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MAGISTRATE’S COURT. (Before E. H. Carew, Esq., S.M.) Postlethwaite and another v. the Sew Hoy Big Beach Gold Mining Company.—Claim, £25 ss, for goods delivered.' Mr Wood, house appeared for the plaintiff and Mr Sim for the defendant company. In this previously-heard case His Worship gave judgment as fallows j The first question Is whether. Mr M'Qeorge and Mr Payne had implied authority to order the goods, the price -of which is now. sued for, on behalf of the defendant company. The resolution of directors of December 14, 1898, authorised Messrs Gore and Leo to seo Mr M'Qeorge ns to the best scheme and arrange to carry the workout. The evidence shows that subsequently these gentlemen met. that Mr M'Qeorge invited tenders *“8 machinery and works required, that the plaintiffs sent a written tender addressed to Messrs M George and Payne, that this tender was placed before the directors on the 13th January, that Mr M'Qeorge attended the meeting, and the minute book shows that it was resolved that the New Zealand Engineering and Electrical Company s tender for £329 15s be accepted, and the alterations be made on No. 3 dredge. On the same date the plaintiffs received a letter from Mr M George, in which he wrote; “ I have been instructed to accept your tender,” etc. Mr Stevenson says that the plaintiffs had no communication with the directors on the matter. The whole transaction, therefore, a comparatively large order, was conducted on defendant's behalf by Mr M George, and I think from that, and the apparent necessity there is that orders for engineering work must be conveyed through an engineer, justified the plaintiffs in considering that Mr M George had also authority to bind the company respecting other requirements and details subordinate to the principal work. These remarks apply to the first item of. the Claim ordered uy Mr M'George. The other items were ordered by Mr Payne, who, I presume, acted in place of his then or former partner, Mr M'George. I can see nothing in the evidence to bind the company in respect to Mr Payne. He was never the agent of the company, or placed by the company in a position to appear, to be so. The next point in the case, and this applies to, all the items, is that the defendant, company has possession of the goods. Delivery' was taken at the Dunedin railway station, and the goods carried to the company’s claim at the Shotover, where they now are, some fitted to other machinery and some loose. It seems to me immaterial whether the directors knew that the goods were supplied without their authority or were led to believe they formed part of original contract or not at the time the tinie they removed them. They became acquainted with the facts early in June, but they still retain-the foods and have never offered to return them, and think that upon this ground they are liable to pay. As to the prices, it seems to me that the first item is too high by, say, £3. Judgment for plaintiffs for £22 Ss, with costs of court, witnesses’ expenses (21s), professional costs (£2l2s).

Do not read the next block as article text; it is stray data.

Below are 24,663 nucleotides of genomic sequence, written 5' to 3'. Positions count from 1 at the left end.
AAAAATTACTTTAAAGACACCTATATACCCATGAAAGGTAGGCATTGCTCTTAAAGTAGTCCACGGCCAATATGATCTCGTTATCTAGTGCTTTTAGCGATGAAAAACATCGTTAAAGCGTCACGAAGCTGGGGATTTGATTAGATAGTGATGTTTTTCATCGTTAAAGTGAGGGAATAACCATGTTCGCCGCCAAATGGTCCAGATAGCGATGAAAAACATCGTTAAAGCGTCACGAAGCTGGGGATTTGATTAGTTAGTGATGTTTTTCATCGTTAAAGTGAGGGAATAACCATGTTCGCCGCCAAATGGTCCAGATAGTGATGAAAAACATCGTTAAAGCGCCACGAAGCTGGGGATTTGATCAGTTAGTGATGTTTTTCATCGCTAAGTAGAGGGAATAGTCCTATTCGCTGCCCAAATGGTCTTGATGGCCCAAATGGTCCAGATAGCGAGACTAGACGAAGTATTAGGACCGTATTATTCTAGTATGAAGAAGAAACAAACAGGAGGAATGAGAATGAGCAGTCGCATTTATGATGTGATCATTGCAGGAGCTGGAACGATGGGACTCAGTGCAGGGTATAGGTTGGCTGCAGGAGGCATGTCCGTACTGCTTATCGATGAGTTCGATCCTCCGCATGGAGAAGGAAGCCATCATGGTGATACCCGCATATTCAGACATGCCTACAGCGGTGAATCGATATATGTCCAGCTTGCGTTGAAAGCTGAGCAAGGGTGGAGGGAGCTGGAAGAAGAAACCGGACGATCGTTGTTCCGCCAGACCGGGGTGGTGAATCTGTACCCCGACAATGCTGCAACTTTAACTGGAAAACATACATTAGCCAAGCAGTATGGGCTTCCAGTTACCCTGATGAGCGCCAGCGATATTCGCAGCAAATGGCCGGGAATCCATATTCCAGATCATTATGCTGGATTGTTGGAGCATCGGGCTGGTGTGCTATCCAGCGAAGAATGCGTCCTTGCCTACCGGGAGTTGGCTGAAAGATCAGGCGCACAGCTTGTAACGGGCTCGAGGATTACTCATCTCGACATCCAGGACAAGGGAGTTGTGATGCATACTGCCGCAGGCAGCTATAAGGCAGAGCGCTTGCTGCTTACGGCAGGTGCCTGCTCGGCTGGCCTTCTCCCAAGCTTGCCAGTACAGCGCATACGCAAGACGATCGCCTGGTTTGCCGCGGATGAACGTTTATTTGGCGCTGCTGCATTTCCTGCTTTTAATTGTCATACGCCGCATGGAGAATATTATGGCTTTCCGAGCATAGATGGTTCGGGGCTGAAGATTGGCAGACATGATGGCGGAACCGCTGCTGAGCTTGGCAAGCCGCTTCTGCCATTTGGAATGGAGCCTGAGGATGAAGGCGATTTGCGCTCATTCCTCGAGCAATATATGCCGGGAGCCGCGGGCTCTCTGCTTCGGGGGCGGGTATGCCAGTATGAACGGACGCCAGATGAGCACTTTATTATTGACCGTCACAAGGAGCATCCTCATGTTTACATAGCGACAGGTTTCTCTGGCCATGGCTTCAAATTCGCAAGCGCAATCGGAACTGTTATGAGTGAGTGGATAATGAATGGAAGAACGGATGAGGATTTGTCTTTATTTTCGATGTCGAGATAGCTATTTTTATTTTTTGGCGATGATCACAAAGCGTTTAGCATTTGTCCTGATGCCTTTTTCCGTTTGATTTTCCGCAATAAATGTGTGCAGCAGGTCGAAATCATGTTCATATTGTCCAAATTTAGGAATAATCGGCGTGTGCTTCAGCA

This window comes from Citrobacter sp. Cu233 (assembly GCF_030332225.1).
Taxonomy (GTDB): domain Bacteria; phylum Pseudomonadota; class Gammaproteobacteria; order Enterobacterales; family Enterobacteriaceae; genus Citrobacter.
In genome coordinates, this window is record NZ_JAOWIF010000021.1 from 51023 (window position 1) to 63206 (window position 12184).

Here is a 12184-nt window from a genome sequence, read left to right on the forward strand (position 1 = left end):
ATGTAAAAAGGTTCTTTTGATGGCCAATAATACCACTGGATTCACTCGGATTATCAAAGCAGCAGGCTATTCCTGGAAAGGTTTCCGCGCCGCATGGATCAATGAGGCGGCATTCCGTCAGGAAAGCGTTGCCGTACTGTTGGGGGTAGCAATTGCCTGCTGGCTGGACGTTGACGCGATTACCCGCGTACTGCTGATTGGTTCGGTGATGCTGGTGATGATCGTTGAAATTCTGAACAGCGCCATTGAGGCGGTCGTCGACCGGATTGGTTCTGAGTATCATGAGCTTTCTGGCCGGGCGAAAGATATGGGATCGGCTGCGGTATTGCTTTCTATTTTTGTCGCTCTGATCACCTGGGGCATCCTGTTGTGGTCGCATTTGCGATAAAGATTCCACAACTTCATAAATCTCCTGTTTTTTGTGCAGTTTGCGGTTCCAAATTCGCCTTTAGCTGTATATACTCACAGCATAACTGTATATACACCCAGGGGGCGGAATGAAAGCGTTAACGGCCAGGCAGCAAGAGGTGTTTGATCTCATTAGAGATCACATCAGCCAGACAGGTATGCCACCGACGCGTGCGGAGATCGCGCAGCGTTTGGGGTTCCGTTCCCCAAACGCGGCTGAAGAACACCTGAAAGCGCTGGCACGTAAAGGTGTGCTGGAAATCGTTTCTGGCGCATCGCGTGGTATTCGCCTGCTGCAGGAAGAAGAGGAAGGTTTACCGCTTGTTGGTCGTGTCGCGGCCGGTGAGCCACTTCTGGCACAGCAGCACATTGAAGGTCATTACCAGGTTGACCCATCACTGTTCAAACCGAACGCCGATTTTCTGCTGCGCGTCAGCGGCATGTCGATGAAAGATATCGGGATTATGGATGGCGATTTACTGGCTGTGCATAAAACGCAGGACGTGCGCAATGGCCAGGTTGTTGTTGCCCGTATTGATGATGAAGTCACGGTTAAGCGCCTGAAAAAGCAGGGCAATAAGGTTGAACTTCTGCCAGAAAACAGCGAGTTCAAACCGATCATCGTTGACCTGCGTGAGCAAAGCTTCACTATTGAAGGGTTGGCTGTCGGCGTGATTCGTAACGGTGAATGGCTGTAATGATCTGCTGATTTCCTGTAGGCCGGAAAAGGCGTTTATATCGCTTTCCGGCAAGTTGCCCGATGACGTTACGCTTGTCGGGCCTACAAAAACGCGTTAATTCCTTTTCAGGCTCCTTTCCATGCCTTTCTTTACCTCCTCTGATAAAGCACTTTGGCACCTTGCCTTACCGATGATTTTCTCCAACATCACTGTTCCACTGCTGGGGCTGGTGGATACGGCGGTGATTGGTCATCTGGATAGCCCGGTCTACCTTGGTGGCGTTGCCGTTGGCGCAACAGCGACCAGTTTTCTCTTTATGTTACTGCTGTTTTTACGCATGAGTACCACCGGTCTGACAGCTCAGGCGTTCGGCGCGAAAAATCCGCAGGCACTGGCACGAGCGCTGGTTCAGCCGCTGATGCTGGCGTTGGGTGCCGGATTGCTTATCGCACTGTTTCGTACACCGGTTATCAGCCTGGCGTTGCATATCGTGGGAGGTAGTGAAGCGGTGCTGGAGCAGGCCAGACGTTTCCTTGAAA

Judgment was given for the plaintiffs, with costs, in the following cases:—Thomson, Bridger, and Co. (Mr Moore) v. D. A. M*Kay, claim £8 18s, for goods supplied; Richard Sampson (the Hon. J. MacGregor) v. Thomas Blue, claim £1 ss, for board and lodging; same v. James Black, claim £1 14s, for board and lodging. John Hughes v, James Gibson.—Claim, £53 10s, as damages for the value of a horse and harness. Mr Fraser appeared for plaintiff and Mr Woodhonse for defendant.— Plaintiff was nonsuited, with costs (£3 13s 6J). Francis Meenan v. George Smith.—Claim, £lO 3s lid, for goods sold and delivered. Mr Gallaway appeared for plaintiff, and Mr I). Stewart (of Balclutha) for the defendant. —After evidence the case was adjourned for a week.

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THE COURTS—TO-DAY., Issue 10428, 24 September 1897

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THE COURTS—TO-DAY. Issue 10428, 24 September 1897

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